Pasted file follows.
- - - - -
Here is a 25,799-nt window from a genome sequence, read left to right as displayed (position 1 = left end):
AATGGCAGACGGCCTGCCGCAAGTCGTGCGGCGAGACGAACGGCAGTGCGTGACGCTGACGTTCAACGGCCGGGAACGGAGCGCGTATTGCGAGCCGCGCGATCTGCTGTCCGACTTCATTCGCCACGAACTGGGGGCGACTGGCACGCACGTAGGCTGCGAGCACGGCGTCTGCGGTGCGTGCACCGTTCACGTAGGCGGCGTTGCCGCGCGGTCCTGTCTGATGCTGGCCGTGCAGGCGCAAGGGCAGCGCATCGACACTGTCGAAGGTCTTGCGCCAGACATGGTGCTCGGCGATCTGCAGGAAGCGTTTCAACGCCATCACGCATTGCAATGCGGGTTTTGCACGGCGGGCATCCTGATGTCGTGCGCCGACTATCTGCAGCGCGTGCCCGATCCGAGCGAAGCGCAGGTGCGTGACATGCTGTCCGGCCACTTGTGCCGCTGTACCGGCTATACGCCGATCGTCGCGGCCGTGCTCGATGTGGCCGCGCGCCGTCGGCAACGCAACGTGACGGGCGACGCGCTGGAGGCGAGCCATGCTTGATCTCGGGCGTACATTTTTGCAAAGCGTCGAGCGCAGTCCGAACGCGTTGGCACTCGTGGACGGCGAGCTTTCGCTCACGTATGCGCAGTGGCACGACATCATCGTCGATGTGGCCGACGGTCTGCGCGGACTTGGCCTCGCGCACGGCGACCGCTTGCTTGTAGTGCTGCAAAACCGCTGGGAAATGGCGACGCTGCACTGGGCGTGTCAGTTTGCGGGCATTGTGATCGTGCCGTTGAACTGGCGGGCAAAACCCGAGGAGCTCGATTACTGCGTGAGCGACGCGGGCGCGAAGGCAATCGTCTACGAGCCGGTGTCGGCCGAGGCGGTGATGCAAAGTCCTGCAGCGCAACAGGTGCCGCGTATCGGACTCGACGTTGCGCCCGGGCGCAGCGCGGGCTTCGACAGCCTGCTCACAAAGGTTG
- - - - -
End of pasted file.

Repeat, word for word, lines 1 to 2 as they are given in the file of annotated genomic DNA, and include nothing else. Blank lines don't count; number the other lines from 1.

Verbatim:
Here is a 25,799-nt window from a genome sequence, read left to right as displayed (position 1 = left end):
AATGGCAGACGGCCTGCCGCAAGTCGTGCGGCGAGACGAACGGCAGTGCGTGACGCTGACGTTCAACGGCCGGGAACGGAGCGCGTATTGCGAGCCGCGCGATCTGCTGTCCGACTTCATTCGCCACGAACTGGGGGCGACTGGCACGCACGTAGGCTGCGAGCACGGCGTCTGCGGTGCGTGCACCGTTCACGTAGGCGGCGTTGCCGCGCGGTCCTGTCTGATGCTGGCCGTGCAGGCGCAAGGGCAGCGCATCGACACTGTCGAAGGTCTTGCGCCAGACATGGTGCTCGGCGATCTGCAGGAAGCGTTTCAACGCCATCACGCATTGCAATGCGGGTTTTGCACGGCGGGCATCCTGATGTCGTGCGCCGACTATCTGCAGCGCGTGCCCGATCCGAGCGAAGCGCAGGTGCGTGACATGCTGTCCGGCCACTTGTGCCGCTGTACCGGCTATACGCCGATCGTCGCGGCCGTGCTCGATGTGGCCGCGCGCCGTCGGCAACGCAACGTGACGGGCGACGCGCTGGAGGCGAGCCATGCTTGATCTCGGGCGTACATTTTTGCAAAGCGTCGAGCGCAGTCCGAACGCGTTGGCACTCGTGGACGGCGAGCTTTCGCTCACGTATGCGCAGTGGCACGACATCATCGTCGATGTGGCCGACGGTCTGCGCGGACTTGGCCTCGCGCACGGCGACCGCTTGCTTGTAGTGCTGCAAAACCGCTGGGAAATGGCGACGCTGCACTGGGCGTGTCAGTTTGCGGGCATTGTGATCGTGCCGTTGAACTGGCGGGCAAAACCCGAGGAGCTCGATTACTGCGTGAGCGACGCGGGCGCGAAGGCAATCGTCTACGAGCCGGTGTCGGCCGAGGCGGTGATGCAAAGTCCTGCAGCGCAACAGGTGCCGCGTATCGGACTCGACGTTGCGCCCGGGCGCAGCGCGGGCTTCGACAGCCTGCTCACAAAGGTTG